“Cytology is very important in the diagnosis of MCT and is often more sensitive than histopathology [ 10 ]. A cytological diagnosis of MCT was obtained in the current cases, and histopathology further confirmed the diagnosis. The dog presented with a large intrathoracic chest wall MCT. Presentation of pulmonary MCT has been reported in 2 dogs without a previous history of cutaneous MCT [11], and there is also report of a case of pulmonary MCT with a concurrent splenic mass [14]. The clinical presentation of this cases study showed a different and unusual presentation of an intrathoracic MCT.”

And

“The clinical staging of Case 1 showed intrathoracic mast cell disease. Thus, it can be presumed that this one of the first reported case of canine primary intrathoracic chest wall MCT. A limitation of this case study was the lack of post-mortem examination, bone marrow biopsy and buffy coat smear. A post-mortem examination and a bone marrow examination could have showed additional lesions corresponding to mast cell disease at non-pulmonary sites. However, a buffy coat smear has low sensitivity and specificity for the detection of circulating malignant mast cells [ 13 ].”

  1. 3.

    In the published article, the legends for the Figs. 2, 3, and 4 did not match the figures presented. The corrected figures and associated legends are presented below.

Figure 2Corrected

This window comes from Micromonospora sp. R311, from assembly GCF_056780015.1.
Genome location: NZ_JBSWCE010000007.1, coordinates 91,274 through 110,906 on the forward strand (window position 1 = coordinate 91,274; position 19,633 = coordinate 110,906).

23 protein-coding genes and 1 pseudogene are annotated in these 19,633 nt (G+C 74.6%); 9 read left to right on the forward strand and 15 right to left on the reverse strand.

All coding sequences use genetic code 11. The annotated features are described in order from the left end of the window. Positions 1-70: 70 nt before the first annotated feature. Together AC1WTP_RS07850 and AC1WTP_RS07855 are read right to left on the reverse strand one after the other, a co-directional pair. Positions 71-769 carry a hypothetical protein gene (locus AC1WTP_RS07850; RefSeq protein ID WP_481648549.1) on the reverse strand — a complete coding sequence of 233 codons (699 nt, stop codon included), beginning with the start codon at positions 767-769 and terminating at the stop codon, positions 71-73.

Fig. 2
figure1

Haematoxylin-eosin staining (× 100) of the large mass biopsy sample revealed a highly cellular sample with a predominant population of discrete round cells with a pale basophilic cytoplasm and intracytoplasmic granules (purple). Each cell had central nuclei with dispersed chromatin and a single prominent nucleolus. Mild anisocytosis and anisokaryosis were present. These round cells were morphologically consistent with mast cells

Figure 3Corrected

Fig. 3
figure2

Immunohistochemical expression pattern of the KIT protein (CD117) in a primary intrathoracic chest wall mast cell tumour in a dog. The KIT protein is a type III tyrosine kinase protein involved in mast cell growth and differentiation (× 400). Courtesy of Thompson Phatology

Figure 4Corrected

Fig. 4
figure3

A new thoracic radiograph of the dog in the laterolateral view revealed that the large mass had a partial response but that the small mass increased in size, and a new mass in the lung, close to the spine, was visible

Reference

  1. 1.

    Cartagena-Albertus JC, et al. Presumptive primary intrathoracic mast cell tumours in two dogs. BMC Vet Res. 2019;15:204 https://doi.org/10.1186/s12917-019-1950-5.

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Correspondence to Juan Carlos Cartagena-Albertus.

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Cartagena-Albertus, J.C., Moise, A., Moya-García, S. et al. Correction to: Presumptive primary intrathoracic mast cell tumours in two dogs. BMC Vet Res 17, 142 (2021). https://doi.org/10.1186/s12917-021-02852-7